Malaysia is studying a plan to clone leatherback turtles, an endangered species that scientists believe once swam with dinosaurs, an official said Thursday.
But some biologists say the plan is impractical and unlikely to succeed, since no reptile is ever known to have been cloned.
The Fisheries Department hopes to embark on a leatherback cloning project that could cost 32 million ringgit (US$9.28 million) over five years, said its director-general, Junaidi Che Ayub.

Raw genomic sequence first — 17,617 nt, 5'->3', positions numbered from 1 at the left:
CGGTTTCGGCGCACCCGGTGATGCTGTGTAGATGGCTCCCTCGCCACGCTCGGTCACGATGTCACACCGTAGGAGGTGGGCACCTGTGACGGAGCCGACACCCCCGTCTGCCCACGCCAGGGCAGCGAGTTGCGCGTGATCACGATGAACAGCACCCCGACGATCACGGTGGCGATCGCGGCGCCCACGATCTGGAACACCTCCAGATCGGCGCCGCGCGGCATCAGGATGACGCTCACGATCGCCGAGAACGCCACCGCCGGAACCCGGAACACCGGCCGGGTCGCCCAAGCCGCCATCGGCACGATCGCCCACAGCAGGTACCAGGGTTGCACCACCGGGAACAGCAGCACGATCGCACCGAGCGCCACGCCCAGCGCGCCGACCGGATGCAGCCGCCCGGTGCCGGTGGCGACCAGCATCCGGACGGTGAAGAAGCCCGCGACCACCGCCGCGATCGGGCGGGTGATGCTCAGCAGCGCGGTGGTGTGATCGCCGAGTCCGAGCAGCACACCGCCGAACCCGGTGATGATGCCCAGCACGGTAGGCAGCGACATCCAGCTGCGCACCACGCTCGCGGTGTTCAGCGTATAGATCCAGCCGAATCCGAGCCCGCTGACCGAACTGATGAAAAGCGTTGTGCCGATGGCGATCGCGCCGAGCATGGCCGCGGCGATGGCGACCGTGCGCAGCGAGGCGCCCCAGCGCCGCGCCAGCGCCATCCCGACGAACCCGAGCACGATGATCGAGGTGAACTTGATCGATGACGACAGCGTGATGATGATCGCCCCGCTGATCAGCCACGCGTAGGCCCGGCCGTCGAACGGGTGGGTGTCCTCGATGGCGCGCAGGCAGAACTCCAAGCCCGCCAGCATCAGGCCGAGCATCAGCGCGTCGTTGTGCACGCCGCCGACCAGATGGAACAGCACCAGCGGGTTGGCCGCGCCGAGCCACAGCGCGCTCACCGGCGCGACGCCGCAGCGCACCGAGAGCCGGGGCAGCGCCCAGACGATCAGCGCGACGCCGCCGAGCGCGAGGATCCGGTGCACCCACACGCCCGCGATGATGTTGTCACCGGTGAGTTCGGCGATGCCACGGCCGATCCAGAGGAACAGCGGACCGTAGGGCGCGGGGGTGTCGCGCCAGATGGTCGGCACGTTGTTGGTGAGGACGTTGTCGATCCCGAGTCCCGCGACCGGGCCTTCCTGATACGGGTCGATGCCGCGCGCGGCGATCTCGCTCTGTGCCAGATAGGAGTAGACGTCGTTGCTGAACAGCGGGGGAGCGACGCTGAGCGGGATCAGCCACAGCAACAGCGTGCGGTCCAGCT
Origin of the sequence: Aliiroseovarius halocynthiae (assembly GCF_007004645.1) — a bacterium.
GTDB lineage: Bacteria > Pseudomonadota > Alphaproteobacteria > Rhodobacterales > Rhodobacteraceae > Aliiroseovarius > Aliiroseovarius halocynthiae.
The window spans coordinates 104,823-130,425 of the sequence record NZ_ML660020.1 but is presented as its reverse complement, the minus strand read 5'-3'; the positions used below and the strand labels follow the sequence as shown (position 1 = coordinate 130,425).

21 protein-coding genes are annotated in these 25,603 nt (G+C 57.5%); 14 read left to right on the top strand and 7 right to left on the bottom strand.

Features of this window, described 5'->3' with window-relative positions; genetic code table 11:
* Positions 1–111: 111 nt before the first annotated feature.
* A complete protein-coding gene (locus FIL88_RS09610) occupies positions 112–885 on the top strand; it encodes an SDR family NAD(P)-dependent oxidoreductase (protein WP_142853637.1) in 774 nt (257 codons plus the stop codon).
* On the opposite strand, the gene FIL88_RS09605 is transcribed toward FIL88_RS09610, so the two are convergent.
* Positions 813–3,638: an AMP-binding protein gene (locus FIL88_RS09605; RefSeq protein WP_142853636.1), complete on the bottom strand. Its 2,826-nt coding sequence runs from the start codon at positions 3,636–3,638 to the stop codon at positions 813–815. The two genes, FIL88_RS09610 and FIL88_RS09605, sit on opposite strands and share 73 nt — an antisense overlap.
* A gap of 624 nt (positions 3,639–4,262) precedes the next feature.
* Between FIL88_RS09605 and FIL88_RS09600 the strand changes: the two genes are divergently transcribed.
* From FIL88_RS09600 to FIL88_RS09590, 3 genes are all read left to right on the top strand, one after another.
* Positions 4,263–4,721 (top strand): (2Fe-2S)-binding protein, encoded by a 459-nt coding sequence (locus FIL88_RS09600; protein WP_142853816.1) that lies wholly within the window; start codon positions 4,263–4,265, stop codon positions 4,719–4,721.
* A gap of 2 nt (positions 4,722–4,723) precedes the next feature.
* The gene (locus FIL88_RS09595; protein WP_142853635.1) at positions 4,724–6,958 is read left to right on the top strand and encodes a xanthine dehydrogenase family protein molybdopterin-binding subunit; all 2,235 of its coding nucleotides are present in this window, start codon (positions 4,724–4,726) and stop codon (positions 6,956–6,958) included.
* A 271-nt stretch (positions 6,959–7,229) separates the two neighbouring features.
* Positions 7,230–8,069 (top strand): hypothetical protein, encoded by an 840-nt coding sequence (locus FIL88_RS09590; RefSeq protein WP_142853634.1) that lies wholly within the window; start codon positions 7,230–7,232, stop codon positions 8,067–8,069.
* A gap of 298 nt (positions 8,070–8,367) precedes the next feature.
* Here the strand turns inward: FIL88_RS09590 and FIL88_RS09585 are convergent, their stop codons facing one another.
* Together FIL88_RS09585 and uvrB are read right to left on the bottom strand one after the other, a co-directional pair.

"The number of leatherbacks is decreasing every year," he told The Associated Press. "Even though some of them have returned to our shores to nest, their eggs are not fertile and do not hatch." He did not say why.
"Cloning is just a proposal," he said. "We have to be creative and innovative, we have to think of many ideas."
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